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Do I have to pay Medicare or Social Security tax on a 401K distribution?7 years ago - 4 answers
No you do not pay Medicare or Social Security Taxs on your distributions from your 401K. If you are at least 59 1/2 you will only pay income tax on the taxable portion. This is not earned income subject to SS and Medicare tax
Source(s):7 years ago
Regular IRAs and 401Ks are TAX DEFERRED, not tax free.
You are deferring you taxes till your retirement. Usually you tailor your withdrawals so that you won't have to pay taxes. That amount would depend on any other income you may have at the time, and how much you have saved.
You are required to begin withdrawals by age 70 1/2 and to have depleted the savings by the estimate time of your death. This is a moving time frame and has to be changed from year to year.
For instance, one year your investments may increase or decrease substantially, this would require you to increase or allow you to decrease your withdrawals.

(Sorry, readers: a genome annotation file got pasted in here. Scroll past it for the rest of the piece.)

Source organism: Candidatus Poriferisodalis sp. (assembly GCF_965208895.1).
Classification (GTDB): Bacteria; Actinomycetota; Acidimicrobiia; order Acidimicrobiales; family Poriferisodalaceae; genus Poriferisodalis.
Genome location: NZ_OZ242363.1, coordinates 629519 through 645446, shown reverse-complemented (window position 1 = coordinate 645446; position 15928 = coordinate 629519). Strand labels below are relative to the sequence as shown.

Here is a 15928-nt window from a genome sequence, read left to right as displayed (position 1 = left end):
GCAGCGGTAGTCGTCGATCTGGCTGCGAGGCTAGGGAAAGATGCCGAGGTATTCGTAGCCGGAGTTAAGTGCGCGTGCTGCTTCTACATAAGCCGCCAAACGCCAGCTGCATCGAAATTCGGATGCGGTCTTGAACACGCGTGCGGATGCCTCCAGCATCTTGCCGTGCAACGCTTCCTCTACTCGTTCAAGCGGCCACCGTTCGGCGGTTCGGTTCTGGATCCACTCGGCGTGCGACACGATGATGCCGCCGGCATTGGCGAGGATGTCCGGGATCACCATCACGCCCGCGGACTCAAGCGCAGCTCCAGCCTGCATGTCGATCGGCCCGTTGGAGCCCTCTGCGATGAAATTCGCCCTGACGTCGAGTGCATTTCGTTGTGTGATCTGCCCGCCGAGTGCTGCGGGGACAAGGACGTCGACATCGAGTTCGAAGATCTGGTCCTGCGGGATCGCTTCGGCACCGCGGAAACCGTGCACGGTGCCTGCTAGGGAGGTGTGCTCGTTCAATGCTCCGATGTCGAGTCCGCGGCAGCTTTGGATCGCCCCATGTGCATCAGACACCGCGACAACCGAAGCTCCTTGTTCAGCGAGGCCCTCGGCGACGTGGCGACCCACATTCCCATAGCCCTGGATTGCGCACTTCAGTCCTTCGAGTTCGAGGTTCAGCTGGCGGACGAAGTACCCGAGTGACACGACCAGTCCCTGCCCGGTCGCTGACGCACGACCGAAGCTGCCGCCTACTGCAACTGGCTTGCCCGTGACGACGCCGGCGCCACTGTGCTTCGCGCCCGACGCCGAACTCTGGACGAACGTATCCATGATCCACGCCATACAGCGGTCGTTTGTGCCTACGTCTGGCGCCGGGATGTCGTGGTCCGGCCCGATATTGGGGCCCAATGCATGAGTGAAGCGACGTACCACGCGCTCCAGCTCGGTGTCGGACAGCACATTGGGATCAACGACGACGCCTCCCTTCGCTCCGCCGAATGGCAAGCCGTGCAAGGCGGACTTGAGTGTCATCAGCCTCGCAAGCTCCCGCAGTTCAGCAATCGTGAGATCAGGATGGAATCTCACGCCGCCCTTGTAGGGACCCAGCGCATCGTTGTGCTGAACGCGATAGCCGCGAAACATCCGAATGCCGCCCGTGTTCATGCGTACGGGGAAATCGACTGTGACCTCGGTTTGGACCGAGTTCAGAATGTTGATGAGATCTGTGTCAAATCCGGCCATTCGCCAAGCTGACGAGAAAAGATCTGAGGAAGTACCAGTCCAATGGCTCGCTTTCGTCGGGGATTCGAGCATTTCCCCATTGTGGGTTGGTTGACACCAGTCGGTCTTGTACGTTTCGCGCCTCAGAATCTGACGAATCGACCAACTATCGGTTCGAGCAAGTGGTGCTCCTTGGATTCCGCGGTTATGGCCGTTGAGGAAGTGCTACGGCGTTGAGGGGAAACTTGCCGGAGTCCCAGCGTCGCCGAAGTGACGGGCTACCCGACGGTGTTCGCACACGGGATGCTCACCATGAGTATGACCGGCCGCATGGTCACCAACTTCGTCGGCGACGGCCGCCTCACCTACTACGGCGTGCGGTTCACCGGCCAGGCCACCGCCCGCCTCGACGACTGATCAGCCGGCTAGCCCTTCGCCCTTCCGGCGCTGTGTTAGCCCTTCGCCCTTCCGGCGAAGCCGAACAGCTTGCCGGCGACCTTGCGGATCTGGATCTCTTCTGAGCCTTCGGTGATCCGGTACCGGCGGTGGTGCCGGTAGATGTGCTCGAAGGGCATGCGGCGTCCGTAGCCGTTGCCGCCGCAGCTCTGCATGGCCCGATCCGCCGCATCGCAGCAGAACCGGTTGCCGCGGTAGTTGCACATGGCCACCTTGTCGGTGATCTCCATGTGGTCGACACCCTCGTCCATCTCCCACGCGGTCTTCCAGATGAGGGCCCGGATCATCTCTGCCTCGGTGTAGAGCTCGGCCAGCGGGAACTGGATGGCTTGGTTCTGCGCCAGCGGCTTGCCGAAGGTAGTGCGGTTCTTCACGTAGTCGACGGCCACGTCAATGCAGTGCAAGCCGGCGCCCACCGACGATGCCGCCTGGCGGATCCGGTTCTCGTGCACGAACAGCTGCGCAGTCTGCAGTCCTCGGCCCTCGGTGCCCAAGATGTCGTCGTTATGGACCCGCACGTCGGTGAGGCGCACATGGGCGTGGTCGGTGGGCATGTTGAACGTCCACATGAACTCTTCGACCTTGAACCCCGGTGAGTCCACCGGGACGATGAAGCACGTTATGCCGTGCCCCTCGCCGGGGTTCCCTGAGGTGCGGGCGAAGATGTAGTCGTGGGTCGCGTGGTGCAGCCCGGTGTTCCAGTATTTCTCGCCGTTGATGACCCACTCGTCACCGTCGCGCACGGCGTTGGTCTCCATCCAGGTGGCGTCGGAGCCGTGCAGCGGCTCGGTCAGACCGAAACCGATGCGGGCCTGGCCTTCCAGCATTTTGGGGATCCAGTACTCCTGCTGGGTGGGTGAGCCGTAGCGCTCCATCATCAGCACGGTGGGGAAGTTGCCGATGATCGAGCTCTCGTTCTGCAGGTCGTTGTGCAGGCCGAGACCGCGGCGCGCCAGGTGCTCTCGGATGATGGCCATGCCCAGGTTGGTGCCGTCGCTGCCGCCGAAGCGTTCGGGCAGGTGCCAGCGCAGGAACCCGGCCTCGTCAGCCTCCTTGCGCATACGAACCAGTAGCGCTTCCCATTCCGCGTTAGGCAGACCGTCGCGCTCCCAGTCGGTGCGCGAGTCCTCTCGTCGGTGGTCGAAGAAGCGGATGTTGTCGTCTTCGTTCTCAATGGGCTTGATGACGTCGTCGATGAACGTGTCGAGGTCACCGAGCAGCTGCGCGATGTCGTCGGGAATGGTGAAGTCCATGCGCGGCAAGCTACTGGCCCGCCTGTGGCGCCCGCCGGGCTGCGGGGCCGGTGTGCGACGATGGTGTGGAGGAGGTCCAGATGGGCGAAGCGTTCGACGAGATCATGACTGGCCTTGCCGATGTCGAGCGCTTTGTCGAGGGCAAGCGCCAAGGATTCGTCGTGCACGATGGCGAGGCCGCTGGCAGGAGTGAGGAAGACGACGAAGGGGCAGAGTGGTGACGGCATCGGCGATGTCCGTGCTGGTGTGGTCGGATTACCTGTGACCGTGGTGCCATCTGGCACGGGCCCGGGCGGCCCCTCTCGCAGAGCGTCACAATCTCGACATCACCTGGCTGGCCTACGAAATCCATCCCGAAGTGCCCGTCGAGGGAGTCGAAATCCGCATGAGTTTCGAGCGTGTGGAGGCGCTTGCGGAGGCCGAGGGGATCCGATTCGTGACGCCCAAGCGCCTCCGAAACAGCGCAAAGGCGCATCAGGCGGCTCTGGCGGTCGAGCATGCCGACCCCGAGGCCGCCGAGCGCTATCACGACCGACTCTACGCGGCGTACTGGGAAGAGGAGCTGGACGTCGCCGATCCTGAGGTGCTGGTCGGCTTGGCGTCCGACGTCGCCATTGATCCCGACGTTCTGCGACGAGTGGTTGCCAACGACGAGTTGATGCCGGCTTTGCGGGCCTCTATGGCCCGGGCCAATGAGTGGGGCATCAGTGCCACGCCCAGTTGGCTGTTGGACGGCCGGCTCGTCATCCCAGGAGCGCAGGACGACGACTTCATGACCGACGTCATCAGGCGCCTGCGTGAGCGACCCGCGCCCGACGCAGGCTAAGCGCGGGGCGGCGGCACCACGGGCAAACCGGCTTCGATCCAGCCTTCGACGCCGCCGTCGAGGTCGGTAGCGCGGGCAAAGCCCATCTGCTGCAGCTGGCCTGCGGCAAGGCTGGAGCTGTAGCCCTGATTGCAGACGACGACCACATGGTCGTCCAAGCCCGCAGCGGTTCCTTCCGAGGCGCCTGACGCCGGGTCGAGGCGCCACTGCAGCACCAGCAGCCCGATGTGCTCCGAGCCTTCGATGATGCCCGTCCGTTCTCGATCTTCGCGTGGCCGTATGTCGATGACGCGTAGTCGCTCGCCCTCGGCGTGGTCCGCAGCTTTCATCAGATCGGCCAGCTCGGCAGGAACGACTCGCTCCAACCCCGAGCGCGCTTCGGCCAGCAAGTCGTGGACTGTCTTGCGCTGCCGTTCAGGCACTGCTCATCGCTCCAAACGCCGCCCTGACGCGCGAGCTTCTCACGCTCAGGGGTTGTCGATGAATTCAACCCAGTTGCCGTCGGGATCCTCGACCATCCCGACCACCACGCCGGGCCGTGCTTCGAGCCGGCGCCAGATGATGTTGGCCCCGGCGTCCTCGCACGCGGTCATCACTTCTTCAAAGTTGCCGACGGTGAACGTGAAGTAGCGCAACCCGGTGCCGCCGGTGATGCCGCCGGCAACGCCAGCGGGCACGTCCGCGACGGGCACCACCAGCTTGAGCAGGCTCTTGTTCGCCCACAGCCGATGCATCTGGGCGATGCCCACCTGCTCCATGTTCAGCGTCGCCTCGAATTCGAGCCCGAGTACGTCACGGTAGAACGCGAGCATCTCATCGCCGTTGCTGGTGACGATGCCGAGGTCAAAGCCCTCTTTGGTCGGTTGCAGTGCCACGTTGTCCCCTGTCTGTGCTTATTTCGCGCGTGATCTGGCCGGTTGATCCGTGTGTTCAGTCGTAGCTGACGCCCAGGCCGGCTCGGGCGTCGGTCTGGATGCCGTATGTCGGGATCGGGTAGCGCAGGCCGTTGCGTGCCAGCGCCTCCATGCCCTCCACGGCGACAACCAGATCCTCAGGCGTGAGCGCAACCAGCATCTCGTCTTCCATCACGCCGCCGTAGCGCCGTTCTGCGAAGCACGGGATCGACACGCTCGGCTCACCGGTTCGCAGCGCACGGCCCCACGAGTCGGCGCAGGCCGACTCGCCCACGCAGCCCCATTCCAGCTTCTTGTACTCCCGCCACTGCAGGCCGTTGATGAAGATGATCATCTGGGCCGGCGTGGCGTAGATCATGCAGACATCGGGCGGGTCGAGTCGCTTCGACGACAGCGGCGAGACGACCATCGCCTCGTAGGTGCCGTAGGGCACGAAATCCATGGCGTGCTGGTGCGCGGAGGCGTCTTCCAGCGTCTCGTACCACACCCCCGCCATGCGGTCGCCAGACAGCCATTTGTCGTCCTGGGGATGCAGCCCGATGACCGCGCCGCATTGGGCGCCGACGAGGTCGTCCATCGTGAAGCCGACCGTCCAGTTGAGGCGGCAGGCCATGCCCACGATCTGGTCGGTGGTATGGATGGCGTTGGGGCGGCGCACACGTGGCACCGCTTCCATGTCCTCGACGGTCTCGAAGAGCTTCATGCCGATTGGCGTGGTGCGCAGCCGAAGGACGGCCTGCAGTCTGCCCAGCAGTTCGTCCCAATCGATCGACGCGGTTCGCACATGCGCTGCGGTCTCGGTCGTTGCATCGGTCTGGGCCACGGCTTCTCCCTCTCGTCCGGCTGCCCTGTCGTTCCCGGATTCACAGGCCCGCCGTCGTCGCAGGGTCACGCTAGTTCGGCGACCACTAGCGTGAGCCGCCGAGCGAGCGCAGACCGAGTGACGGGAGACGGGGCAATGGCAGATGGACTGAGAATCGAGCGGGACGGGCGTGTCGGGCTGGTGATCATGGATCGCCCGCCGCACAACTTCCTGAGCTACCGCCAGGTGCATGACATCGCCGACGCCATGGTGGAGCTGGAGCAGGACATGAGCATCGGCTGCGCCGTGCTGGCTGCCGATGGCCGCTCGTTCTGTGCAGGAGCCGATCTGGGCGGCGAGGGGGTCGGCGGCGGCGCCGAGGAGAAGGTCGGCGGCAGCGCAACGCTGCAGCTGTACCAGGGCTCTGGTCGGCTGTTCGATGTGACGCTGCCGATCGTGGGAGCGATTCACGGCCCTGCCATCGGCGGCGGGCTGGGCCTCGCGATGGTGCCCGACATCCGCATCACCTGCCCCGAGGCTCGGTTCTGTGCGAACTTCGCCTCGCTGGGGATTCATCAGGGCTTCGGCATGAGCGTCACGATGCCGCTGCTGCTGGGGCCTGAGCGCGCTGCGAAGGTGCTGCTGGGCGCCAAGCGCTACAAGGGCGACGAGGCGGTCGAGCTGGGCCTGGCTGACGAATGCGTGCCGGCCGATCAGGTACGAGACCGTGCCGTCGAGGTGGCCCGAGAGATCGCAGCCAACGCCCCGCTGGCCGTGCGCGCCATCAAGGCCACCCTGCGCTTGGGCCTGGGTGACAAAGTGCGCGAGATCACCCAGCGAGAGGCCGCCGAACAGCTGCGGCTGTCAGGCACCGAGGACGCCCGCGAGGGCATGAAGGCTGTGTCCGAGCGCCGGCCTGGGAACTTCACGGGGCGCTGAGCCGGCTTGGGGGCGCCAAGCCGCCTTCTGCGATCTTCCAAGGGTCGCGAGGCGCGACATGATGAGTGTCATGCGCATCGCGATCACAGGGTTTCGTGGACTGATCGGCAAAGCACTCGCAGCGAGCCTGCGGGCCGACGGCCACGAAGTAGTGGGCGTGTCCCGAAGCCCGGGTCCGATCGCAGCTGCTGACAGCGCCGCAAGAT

It has become common place for people to continue working well into retirement. If their earnings are substantial you could end up paying some additional taxes.
Source(s)by A_Kansan - 7 years ago
No, you don't pay Medicare or Social Security tax, just income tax, and if you're unde 59-1/2, an early withdrawal penalty.by Judy - 7 years ago
No, you don't pay Social Security and Medicare taxes on distributions from retirement accounts.
If you check your old pay statements and W-2s closely, you'll discover that you already paid Medicare and Social Security tax on the CONTRIBUTIONS when you earned the money in the first place. You don't pay these taxes on investment earnings in any case.